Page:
The best treatment for someone with pathological obesity is to work towards self-acceptance. Rather than believe life isn't worthwhile without weighing a certain number, healing comes with the growing idea that someone has as much inherent value no matter their size. Personal acceptance of that statement needs to accompany a more general belief that bias against someone because of their weight isn't acceptable in any form.


Reviewing the Concept of Full Recovery from an Eating Disorder

This time of year I don't write a post for several weeks, but my thoughts continued to churn about the concept of full recovery from an eating disorder. 

The cultural understanding of eating disorders is a chronic, incurable illness. The struggle to manage the illness may be beneficial, but the concept of full recovery doesn't translate into a world that lacks the general knowledge about these illnesses. 

The medical approach to treatment in the 80's and 90's is the main culprit in the communal hopelessness about recovery. Forced feeding combined with punitive therapy only entrenched people in their eating disorder and made the idea of recovery absurd. The failure of those initial treatments led the larger community to this erroneous belief about eating disorders. Even now the continued use of the medical approach to recovery spreads the notion that no one gets better from an eating disorder. 

The clinical approach from the last two decades presents recovery in a very different light. Refeeding and improved nutrition and health are crucial initial steps into treatment; however, these steps are necessary only for one's mind and body to begin to work again after an extended period of being malnourished.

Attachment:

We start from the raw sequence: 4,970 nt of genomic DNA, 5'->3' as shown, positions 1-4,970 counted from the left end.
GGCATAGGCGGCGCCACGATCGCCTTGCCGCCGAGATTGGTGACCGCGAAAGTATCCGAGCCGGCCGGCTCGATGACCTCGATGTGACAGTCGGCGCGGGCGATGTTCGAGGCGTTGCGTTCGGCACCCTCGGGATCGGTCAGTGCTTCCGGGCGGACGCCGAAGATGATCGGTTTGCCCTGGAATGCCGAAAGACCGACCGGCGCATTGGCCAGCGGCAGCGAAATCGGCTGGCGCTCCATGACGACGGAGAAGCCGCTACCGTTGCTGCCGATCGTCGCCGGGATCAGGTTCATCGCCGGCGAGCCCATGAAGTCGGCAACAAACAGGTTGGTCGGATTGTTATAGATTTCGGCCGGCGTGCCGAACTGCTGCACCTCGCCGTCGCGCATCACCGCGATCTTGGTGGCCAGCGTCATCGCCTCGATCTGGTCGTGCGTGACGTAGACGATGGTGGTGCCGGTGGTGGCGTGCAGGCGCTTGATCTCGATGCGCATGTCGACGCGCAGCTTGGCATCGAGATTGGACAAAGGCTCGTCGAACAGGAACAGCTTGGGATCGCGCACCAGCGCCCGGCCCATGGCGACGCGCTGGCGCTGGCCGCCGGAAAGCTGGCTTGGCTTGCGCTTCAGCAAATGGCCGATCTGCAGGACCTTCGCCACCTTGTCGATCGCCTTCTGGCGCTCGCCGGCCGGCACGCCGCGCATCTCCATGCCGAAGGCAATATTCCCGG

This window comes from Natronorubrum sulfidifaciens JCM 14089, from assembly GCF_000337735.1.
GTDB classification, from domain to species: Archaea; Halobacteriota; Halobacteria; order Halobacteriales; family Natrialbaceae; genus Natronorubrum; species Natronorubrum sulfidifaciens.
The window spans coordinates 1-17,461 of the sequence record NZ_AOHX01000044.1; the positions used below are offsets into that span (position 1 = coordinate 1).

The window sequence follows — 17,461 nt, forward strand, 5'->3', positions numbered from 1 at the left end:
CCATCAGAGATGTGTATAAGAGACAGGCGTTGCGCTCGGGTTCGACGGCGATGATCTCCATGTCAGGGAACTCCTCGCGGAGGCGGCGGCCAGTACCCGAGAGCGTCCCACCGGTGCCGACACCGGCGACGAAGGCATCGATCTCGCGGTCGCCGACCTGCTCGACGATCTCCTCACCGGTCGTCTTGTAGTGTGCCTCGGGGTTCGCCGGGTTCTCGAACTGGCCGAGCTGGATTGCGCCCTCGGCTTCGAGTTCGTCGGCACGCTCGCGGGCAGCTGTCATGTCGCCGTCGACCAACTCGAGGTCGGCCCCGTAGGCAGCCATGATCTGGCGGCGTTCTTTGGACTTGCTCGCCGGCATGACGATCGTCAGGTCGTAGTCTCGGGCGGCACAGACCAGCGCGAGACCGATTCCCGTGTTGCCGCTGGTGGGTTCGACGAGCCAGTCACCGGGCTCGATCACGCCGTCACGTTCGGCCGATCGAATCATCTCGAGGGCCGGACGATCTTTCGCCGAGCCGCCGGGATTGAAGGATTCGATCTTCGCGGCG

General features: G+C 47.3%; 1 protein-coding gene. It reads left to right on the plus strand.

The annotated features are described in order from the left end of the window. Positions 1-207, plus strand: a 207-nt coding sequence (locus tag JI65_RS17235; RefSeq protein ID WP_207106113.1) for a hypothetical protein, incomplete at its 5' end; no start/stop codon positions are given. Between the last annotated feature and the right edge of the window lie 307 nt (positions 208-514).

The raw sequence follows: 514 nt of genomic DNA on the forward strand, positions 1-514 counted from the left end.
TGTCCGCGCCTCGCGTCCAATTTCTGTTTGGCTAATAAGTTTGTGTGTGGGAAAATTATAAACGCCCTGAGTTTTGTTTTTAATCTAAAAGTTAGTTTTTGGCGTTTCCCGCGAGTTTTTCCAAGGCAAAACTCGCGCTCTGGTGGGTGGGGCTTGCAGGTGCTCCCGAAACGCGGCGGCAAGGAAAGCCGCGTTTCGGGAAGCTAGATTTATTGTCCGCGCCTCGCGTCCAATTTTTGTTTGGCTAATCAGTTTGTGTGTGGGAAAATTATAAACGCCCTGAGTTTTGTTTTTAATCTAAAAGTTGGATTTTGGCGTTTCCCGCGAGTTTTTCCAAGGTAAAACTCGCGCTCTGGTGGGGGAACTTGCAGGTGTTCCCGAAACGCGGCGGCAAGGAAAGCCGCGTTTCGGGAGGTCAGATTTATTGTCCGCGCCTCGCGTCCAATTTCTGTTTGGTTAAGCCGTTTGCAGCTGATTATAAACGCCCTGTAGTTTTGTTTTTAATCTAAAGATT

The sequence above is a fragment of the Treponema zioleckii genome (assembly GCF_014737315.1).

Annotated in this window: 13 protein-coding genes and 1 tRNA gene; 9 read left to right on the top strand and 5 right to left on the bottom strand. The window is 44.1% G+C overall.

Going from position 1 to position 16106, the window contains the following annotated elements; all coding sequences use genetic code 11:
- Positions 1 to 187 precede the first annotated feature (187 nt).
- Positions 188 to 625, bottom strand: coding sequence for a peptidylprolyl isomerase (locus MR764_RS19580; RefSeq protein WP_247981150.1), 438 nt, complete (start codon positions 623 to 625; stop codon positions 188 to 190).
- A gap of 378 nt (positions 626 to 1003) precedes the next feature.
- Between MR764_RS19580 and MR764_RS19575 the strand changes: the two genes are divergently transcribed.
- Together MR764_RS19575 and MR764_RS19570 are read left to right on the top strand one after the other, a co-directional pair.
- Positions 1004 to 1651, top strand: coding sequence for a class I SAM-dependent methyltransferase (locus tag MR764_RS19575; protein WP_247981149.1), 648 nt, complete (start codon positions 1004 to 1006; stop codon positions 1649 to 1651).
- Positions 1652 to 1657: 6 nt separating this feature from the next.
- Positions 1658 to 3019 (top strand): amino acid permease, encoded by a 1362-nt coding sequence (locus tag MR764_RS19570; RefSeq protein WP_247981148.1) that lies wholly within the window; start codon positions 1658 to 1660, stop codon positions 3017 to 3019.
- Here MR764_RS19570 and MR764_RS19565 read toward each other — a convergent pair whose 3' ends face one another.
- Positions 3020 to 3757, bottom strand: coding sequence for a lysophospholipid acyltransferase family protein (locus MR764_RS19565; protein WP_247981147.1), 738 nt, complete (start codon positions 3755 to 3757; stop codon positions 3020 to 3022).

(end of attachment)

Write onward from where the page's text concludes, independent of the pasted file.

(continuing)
The focus of recovery is the transformation of the internal psychological experience of an eating disorder. Understanding the nature of the illness and the daily personal experience immediately helps a sufferer feel understood. Presenting alternate ways to identify and then question these eating disorder thoughts begins the process of freedom from the psychological component of the eating disorder, the part which keeps people so trapped. 

In addition, this mode of treatment centers on compassion for oneself and the struggle in recovery. The eating disorder thoughts are constantly punitive and make the person feel awful about themselves. The end result is isolation which only increases the power of the eating disorder. As I have written many times in this blog, compassion and love are the strongest antidotes to the eating disorder thoughts. 

No matter how many times I write about full recovery, it never seems to be enough. Full recovery is always possible for people with eating disorders and always needs to be the ultimate goal.